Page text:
I was down in the Ft. Lauderdale area for a conference just last week and had some hit and miss experiences. Since I was coming down from New York, I wanted food that was more representative of the area and that was not as easy to come by in NYC (i.e. no french bistros).
On the first night, I had dinner at Evangelines in Ft. Lauderdale. It was pouring that night and the place was near empty. The food however was very good. We shared a plate of stone crab claws. It was near the end of the season so they were a little bit on the small side and a little steep at $26 for 4 claws. The meat was sweet though and served with a mild horseradish cream sauce. My entree of aligator in meunier sauce was excellent. The sauce was superb and the aligator meat was very good. This was my first time trying gator so I can't comment on how tender it was. It was very edible though. My friends ordered jambalaya (which looked like it was enough to feed 2), and grilled swordfish. We were quite for the first 5 minutes after the entrees arrived--too busy eating to bother with conversation.
The next day, I had lunch at Mark's Cityplace in Palm beach. The place looked like one of those "gimmicky-fancy" restaruants that you would find in Caesar's Palace in Vegas, but the food was actually quite impressive. Sushi was very fresh, albiet a little expensive at $3.50 for hamachi and white tuna. I'm glad I was on an expense account. My entree of blackened seabass was very good. It was served with a light wasabe sauce and a miso-soba salad. My only beef with the seabass is that it was cooked medium rare, which is fine for some fish, but with seabass, the meat is actually tougher and more stringy when raw.
That night, I tried dinner at Hot Chocolates. This was recommended on the boards and it was also on Zagat's top 15 list but it was one of the worst meals that I had there. None of the entrees jumped out at me so I decided to do a flight of appetizers. I started with the crab cake appetizer. It had a little heat and was robustly seasoned so it wasn't at all bad. The meal deteriorated from there. The lobster bisque consisted of miniscule flecks of lobsters sitting in a way too salty broth. I only finished 1/2 of the soup and I'm not known to be a light eater. Next was pate with truffles. First of all, I searched high and low and failed to see any evidence of truffle. Second, it was served with toasted wonder-bread instead of the alleged baguette. On the positive side, it was a huge slab of pate. My side dish of spaetzel was greasy and flavorless. All in all, the worst $50 meal I've spent in my life. The only good thing about Hot Chocolates was that I was entertained the entire evening. Every 45 minutes or so, a 45 year-old man dressed in all black and decked in several gold chains would walk in with 1 or sometimes 2 21-year old buxom blondes in tow. The man would say, "Go Knicks!" and the girls would start jumping up and down in classic high-school cheerleader fashion screaming, "Yea! Go Knicks! You can do it..."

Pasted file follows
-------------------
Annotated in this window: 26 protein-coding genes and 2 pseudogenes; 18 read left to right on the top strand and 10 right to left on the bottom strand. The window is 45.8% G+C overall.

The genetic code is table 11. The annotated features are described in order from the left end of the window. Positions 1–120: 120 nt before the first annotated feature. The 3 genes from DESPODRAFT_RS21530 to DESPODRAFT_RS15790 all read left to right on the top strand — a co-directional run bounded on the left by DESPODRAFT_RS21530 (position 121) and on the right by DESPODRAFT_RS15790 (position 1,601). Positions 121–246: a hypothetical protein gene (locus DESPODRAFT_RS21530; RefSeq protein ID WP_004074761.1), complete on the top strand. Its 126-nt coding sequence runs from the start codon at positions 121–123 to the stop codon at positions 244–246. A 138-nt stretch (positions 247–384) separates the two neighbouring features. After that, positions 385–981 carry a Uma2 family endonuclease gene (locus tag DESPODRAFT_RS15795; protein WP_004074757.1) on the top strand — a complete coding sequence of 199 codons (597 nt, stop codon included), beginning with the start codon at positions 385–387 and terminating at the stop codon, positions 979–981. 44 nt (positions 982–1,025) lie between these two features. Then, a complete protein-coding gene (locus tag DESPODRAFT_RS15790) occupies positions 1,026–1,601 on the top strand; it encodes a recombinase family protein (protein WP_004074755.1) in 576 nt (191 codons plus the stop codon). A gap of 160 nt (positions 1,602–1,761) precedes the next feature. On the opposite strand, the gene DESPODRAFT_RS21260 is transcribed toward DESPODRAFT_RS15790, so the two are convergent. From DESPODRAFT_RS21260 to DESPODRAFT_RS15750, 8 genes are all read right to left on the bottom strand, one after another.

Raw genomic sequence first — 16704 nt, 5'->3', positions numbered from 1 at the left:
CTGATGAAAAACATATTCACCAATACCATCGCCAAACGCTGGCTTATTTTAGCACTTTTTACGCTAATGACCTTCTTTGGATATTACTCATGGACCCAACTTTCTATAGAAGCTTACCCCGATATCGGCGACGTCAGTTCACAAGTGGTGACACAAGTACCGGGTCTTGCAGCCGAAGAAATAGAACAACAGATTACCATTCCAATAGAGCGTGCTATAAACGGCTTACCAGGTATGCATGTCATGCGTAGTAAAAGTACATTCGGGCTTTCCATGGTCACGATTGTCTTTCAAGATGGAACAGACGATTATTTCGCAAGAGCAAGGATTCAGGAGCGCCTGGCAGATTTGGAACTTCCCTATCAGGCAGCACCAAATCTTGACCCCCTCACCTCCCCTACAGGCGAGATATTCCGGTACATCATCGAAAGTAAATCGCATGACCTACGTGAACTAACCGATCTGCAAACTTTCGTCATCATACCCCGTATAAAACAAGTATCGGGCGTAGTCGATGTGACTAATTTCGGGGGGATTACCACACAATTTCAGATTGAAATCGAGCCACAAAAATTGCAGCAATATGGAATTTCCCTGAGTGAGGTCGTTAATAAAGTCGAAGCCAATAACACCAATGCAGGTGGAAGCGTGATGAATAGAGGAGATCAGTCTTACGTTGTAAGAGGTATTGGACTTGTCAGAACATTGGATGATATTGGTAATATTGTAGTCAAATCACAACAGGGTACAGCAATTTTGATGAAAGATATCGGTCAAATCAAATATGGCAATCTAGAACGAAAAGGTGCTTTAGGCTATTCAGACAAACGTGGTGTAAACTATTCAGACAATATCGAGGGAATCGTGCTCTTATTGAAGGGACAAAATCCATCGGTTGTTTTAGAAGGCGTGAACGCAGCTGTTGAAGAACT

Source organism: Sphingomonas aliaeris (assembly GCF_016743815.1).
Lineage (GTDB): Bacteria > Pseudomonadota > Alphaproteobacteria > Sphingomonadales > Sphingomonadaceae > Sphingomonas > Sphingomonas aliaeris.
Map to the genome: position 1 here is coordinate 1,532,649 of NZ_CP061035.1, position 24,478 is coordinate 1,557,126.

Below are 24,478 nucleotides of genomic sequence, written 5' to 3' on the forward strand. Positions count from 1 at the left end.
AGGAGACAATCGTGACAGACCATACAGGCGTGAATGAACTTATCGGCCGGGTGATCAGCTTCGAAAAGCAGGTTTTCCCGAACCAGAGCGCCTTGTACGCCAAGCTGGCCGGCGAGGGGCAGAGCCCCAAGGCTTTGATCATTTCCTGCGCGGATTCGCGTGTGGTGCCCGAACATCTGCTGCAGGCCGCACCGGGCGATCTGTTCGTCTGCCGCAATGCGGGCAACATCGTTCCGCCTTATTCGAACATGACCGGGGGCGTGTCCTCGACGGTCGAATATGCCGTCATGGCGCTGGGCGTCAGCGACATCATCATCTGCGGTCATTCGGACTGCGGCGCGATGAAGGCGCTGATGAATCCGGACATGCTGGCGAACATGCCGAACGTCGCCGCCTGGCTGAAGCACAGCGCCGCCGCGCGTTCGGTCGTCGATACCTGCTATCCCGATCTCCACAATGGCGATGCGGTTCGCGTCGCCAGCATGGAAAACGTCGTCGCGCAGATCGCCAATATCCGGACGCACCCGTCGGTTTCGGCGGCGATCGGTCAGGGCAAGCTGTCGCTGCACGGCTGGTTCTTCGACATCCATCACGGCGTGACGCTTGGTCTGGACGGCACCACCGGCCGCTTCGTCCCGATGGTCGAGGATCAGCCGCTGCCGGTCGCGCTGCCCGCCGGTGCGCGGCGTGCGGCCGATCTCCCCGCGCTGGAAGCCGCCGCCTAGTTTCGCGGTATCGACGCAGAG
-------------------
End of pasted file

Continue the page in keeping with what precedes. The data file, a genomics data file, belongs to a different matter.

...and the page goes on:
Lunch the next day in Miami was great. It was a little Cuban diner near the Art Deco area (sorry, don't remember the name), but for $10, I feasted on roja viejas, a great plate of rice and garlic yuca, and a wonderful beef empanada. It far surpassed the Hot Chocolates fiasco.
Dinner that night at Cafe Maxx was exactly what I was looking for. It was a formal yet relaxed atmosphere without a trace of attitude. Supposedly, Cafe Maxx specialized in New Floridian cusine so I decided to give things a whirl. I started with a appetixer of sesame crusted soft shell crab which was served with a miso-soba summer roll. The miso-soba summer roll seemed excessive, but it was good so I didn't complain too much. The soft-shelled crab had nice crust/batter that didn't separate from the crab when I cut into it. It beat the pants off of the soft-shelled crabs that I had in Baltimore. It was also one of the LARGEST soft-shelled crabs I seen in a while--as big as both my hands put together. Again, no complaints from me. My entree was a knock out. It was jerked grouper served with purple mashed potatoes, and an intriguing sauce that tasted for all the world like banana bread pudding with ice-cream. I tried to figure things out on my own but eventually gave in and asked the waiter. He didn't know either, but went into the kitchen and came out with the answer: a puree or rice, plantains, rum, and vanilla. That explains everything. The grouper was topped with a mango and strawberry relish that went very well with the perfectly cooked, dynamic jerked grouper. I left Ft. Lauderdale the next day with some very pleasant memories.
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